Wartime Killing May Raise Veterans' Thoughts of
MONDAY, April 23 (HealthDay News) -- The experience of killing
in war is strongly linked with suicidal thoughts, according to a
study of U.S. veterans of the Vietnam War.
Researchers analyzed data from a survey of a nationally
representative sample of Vietnam War veterans and found that those
with more killing experiences were twice as likely to have suicidal
thoughts as those with fewer or no experiences of killing.
The experiences of killing included enemy combatants, prisoners,
civilians in general, or women, children or the elderly.
The association between killing and suicidal thoughts remained
even after adjusting for variables such as post-traumatic stress
disorder, depression, substance use disorders and combat
The study, recently published online in the journal
Depression and Anxiety, was led by researchers at the San Francisco VA Medical Center and the University of California, San Francisco.
"The VA has a lot of very good mental health programs, including programs targeting suicide prevention. Our goal is to make those programs even stronger," lead author Shira Maguen, a clinical psychologist at the VA medical center and an assistant clinical professor of psychiatry at the university, said in a medical center news release.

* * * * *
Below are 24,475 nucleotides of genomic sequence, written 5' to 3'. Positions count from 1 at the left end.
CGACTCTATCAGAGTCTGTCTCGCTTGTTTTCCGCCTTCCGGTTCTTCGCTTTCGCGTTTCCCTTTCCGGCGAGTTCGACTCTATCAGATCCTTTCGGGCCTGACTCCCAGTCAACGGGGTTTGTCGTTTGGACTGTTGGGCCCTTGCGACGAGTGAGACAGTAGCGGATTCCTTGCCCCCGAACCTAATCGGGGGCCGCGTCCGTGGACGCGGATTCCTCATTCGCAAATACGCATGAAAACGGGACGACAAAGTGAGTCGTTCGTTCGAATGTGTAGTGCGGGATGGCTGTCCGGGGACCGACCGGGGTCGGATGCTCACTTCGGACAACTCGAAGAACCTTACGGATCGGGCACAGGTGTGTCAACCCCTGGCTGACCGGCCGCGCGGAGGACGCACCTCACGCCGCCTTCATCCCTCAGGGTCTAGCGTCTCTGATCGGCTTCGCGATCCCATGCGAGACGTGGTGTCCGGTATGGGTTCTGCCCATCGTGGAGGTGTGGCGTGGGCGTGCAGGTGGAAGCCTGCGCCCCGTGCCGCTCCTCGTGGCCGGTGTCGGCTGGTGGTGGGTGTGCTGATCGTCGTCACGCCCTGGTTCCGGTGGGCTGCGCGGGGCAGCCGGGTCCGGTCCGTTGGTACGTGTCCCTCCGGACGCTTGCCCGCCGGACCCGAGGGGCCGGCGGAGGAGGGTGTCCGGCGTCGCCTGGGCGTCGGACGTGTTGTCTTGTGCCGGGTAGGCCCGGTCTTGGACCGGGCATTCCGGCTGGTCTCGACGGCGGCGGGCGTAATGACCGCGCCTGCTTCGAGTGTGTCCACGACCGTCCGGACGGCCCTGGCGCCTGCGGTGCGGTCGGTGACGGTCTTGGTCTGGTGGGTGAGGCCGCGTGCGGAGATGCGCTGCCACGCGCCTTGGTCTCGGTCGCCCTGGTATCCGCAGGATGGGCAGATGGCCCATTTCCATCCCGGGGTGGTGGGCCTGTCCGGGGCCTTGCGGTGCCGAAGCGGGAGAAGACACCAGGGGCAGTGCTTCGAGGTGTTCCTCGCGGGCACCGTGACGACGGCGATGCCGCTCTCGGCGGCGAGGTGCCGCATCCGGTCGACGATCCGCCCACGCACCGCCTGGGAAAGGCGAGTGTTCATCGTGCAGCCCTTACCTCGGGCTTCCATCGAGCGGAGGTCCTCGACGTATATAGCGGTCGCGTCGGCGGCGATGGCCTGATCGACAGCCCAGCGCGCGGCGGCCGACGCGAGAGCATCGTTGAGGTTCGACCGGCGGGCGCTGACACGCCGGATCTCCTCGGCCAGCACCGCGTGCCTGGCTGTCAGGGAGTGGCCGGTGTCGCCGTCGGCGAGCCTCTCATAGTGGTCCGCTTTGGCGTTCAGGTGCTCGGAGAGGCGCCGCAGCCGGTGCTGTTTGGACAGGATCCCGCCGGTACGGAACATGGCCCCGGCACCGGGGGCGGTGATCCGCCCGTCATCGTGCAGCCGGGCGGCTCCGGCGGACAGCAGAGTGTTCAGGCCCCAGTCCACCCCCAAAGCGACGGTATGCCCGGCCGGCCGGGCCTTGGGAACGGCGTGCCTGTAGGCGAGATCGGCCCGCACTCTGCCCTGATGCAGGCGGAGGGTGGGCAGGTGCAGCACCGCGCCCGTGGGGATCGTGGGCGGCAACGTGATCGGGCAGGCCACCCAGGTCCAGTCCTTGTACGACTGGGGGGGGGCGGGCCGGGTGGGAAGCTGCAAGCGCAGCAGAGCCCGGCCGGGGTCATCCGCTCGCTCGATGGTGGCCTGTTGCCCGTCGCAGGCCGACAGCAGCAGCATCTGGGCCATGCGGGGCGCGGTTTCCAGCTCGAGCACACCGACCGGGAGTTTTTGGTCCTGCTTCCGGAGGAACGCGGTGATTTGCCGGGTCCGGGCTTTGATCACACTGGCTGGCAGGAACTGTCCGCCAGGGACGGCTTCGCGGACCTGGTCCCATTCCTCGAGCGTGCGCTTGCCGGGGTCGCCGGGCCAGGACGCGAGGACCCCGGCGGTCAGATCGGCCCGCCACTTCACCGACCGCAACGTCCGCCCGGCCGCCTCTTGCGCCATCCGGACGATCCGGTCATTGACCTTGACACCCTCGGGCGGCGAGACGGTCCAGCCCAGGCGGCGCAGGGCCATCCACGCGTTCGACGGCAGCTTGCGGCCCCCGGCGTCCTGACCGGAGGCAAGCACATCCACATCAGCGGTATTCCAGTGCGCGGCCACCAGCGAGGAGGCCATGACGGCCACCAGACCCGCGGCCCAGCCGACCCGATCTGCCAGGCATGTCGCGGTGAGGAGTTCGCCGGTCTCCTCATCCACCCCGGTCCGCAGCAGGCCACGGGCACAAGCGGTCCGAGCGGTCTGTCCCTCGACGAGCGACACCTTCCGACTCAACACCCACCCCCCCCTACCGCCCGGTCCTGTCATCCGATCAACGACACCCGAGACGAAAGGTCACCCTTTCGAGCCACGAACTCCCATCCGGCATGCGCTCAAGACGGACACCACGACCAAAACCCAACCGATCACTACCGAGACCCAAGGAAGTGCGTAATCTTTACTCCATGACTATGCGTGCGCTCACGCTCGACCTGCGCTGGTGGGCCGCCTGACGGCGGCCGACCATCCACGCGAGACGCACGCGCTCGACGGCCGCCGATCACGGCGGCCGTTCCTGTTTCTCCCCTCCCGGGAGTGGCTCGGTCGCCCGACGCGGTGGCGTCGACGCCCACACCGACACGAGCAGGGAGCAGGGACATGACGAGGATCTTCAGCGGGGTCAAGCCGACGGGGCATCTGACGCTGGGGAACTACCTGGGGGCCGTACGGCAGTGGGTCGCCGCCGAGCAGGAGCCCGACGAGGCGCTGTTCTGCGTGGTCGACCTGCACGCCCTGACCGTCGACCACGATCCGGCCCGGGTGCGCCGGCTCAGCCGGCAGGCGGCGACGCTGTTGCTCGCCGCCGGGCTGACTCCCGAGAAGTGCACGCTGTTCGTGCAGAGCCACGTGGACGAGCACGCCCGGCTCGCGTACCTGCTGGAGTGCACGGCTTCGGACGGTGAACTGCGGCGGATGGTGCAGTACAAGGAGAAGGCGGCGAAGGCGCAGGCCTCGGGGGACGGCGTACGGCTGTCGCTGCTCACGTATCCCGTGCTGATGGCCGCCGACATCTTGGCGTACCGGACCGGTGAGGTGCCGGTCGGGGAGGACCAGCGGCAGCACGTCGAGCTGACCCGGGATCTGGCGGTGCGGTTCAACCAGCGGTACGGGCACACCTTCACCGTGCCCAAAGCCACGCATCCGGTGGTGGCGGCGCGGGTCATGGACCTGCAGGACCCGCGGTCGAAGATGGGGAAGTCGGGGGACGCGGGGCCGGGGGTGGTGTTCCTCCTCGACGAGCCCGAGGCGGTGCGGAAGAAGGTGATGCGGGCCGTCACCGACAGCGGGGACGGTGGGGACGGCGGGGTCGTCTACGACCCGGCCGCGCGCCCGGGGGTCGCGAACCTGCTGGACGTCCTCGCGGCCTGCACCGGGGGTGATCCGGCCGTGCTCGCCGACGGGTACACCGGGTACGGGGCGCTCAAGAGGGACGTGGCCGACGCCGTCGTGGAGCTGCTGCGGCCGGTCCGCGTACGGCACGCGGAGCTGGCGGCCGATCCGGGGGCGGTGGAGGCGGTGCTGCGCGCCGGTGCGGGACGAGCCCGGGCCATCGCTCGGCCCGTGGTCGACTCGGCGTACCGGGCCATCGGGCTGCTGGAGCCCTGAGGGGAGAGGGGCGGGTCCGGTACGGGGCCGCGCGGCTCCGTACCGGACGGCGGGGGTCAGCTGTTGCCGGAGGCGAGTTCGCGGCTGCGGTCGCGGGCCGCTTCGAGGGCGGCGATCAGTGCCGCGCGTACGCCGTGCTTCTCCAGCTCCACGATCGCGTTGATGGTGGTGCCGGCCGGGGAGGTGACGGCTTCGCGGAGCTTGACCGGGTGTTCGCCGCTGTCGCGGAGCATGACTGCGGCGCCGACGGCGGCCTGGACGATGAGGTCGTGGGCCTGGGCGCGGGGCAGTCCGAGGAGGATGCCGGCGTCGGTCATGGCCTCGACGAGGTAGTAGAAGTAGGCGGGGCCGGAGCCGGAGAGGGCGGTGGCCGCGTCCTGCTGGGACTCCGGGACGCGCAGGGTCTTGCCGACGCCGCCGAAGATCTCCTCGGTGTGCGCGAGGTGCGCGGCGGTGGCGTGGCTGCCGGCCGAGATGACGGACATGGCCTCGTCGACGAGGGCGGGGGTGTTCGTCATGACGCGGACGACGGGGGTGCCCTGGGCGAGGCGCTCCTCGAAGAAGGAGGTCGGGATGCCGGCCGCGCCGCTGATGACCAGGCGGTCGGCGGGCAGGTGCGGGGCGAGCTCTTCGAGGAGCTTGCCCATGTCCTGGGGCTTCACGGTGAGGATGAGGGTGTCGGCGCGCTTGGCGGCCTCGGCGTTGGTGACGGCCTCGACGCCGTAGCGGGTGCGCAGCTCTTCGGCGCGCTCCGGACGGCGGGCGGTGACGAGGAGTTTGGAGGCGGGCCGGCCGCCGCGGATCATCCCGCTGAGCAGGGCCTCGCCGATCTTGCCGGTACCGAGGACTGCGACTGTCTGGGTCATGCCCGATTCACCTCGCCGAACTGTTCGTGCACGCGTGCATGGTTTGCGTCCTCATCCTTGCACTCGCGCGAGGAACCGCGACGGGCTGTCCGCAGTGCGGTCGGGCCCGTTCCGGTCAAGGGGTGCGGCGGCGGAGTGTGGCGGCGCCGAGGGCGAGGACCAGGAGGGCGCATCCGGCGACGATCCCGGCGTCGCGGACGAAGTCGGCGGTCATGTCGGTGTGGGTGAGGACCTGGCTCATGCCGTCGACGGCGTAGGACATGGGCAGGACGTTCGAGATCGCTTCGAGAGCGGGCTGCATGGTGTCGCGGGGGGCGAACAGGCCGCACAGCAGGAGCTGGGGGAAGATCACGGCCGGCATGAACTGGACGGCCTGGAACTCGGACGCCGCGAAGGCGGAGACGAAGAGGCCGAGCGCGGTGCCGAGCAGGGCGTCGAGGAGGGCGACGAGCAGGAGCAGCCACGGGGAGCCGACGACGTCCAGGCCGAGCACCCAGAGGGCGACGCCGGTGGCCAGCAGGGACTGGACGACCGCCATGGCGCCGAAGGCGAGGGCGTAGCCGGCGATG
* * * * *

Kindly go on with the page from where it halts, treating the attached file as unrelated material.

"We want clinicians and suicide prevention coordinators to be aware that in analyzing a veteran's risk of suicide, killing in combat is an additional factor that they may or may not be aware of," she added.
Currently, the mental health impact of killing is not formally
evaluated as part of VA or Department of Defense mental health
treatments, nor is it typically taken into consideration when
assessing a veteran's risk of suicide, Maguen noted.
"We know from our previous research how hard it is to talk about killing," she said. "It's important that we as care providers have these conversations with veterans in a supportive, therapeutic environment so that they will feel comfortable talking about their experiences."
The American Psychiatric Association has more about
military mental health.
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